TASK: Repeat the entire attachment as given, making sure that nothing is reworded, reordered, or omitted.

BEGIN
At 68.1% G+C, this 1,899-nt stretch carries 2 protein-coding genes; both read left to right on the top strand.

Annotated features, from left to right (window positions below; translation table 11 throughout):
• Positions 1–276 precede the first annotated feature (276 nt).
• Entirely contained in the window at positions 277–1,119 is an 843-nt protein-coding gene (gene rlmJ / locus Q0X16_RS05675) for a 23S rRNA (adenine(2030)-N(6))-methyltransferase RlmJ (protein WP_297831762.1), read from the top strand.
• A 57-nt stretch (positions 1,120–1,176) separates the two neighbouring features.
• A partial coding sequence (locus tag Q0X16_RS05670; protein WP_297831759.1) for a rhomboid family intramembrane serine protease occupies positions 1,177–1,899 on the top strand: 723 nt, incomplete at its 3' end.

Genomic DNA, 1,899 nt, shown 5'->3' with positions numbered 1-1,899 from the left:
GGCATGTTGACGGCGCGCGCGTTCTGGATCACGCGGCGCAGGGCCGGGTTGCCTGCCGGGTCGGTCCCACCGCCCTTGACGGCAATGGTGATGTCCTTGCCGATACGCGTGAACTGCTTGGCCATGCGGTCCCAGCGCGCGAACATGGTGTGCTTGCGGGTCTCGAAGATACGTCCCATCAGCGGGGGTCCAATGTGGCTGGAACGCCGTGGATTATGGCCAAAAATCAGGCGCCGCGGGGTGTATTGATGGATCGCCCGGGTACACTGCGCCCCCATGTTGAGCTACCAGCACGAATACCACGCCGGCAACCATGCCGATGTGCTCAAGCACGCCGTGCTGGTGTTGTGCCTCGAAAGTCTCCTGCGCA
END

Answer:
At 68.1% G+C, this 1,899-nt stretch carries 2 protein-coding genes; both read left to right on the top strand.

Annotated features, from left to right (window positions below; translation table 11 throughout):
• Positions 1–276 precede the first annotated feature (276 nt).
• Entirely contained in the window at positions 277–1,119 is an 843-nt protein-coding gene (gene rlmJ / locus Q0X16_RS05675) for a 23S rRNA (adenine(2030)-N(6))-methyltransferase RlmJ (protein WP_297831762.1), read from the top strand.
• A 57-nt stretch (positions 1,120–1,176) separates the two neighbouring features.
• A partial coding sequence (locus tag Q0X16_RS05670; protein WP_297831759.1) for a rhomboid family intramembrane serine protease occupies positions 1,177–1,899 on the top strand: 723 nt, incomplete at its 3' end.

Genomic DNA, 1,899 nt, shown 5'->3' with positions numbered 1-1,899 from the left:
GGCATGTTGACGGCGCGCGCGTTCTGGATCACGCGGCGCAGGGCCGGGTTGCCTGCCGGGTCGGTCCCACCGCCCTTGACGGCAATGGTGATGTCCTTGCCGATACGCGTGAACTGCTTGGCCATGCGGTCCCAGCGCGCGAACATGGTGTGCTTGCGGGTCTCGAAGATACGTCCCATCAGCGGGGGTCCAATGTGGCTGGAACGCCGTGGATTATGGCCAAAAATCAGGCGCCGCGGGGTGTATTGATGGATCGCCCGGGTACACTGCGCCCCCATGTTGAGCTACCAGCACGAATACCACGCCGGCAACCATGCCGATGTGCTCAAGCACGCCGTGCTGGTGTTGTGCCTCGAAAGTCTCCTGCGCA